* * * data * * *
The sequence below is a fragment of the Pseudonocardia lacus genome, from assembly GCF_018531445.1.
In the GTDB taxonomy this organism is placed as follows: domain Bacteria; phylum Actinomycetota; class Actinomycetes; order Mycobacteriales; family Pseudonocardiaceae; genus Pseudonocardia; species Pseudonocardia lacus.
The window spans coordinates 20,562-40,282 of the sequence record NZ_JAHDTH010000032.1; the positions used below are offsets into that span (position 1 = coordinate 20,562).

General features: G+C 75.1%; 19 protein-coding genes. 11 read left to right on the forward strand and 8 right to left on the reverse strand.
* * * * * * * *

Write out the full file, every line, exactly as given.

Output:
The sequence below is a fragment of the Pseudonocardia lacus genome, from assembly GCF_018531445.1.
In the GTDB taxonomy this organism is placed as follows: domain Bacteria; phylum Actinomycetota; class Actinomycetes; order Mycobacteriales; family Pseudonocardiaceae; genus Pseudonocardia; species Pseudonocardia lacus.
The window spans coordinates 20,562-40,282 of the sequence record NZ_JAHDTH010000032.1; the positions used below are offsets into that span (position 1 = coordinate 20,562).

General features: G+C 75.1%; 19 protein-coding genes. 11 read left to right on the forward strand and 8 right to left on the reverse strand.